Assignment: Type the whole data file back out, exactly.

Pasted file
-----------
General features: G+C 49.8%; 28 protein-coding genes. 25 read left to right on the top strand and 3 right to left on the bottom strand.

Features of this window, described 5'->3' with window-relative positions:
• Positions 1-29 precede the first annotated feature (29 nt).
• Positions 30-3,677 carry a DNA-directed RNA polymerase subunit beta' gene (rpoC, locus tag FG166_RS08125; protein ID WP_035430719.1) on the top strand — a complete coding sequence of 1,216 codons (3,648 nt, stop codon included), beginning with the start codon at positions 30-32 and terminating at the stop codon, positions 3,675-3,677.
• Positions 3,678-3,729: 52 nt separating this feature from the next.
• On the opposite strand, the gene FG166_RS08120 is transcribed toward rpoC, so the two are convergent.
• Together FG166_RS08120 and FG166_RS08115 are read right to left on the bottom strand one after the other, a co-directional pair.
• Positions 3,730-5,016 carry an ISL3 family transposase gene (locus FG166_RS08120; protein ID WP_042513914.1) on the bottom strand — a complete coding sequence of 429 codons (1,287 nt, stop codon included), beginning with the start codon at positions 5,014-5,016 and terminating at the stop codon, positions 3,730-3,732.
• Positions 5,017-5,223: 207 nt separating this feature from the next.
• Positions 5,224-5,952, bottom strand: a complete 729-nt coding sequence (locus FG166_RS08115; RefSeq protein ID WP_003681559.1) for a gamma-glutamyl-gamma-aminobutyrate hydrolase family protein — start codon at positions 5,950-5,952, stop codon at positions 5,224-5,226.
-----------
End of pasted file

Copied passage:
General features: G+C 49.8%; 28 protein-coding genes. 25 read left to right on the top strand and 3 right to left on the bottom strand.

Features of this window, described 5'->3' with window-relative positions:
• Positions 1-29 precede the first annotated feature (29 nt).
• Positions 30-3,677 carry a DNA-directed RNA polymerase subunit beta' gene (rpoC, locus tag FG166_RS08125; protein ID WP_035430719.1) on the top strand — a complete coding sequence of 1,216 codons (3,648 nt, stop codon included), beginning with the start codon at positions 30-32 and terminating at the stop codon, positions 3,675-3,677.
• Positions 3,678-3,729: 52 nt separating this feature from the next.
• On the opposite strand, the gene FG166_RS08120 is transcribed toward rpoC, so the two are convergent.
• Together FG166_RS08120 and FG166_RS08115 are read right to left on the bottom strand one after the other, a co-directional pair.
• Positions 3,730-5,016 carry an ISL3 family transposase gene (locus FG166_RS08120; protein ID WP_042513914.1) on the bottom strand — a complete coding sequence of 429 codons (1,287 nt, stop codon included), beginning with the start codon at positions 5,014-5,016 and terminating at the stop codon, positions 3,730-3,732.
• Positions 5,017-5,223: 207 nt separating this feature from the next.
• Positions 5,224-5,952, bottom strand: a complete 729-nt coding sequence (locus FG166_RS08115; RefSeq protein ID WP_003681559.1) for a gamma-glutamyl-gamma-aminobutyrate hydrolase family protein — start codon at positions 5,950-5,952, stop codon at positions 5,224-5,226.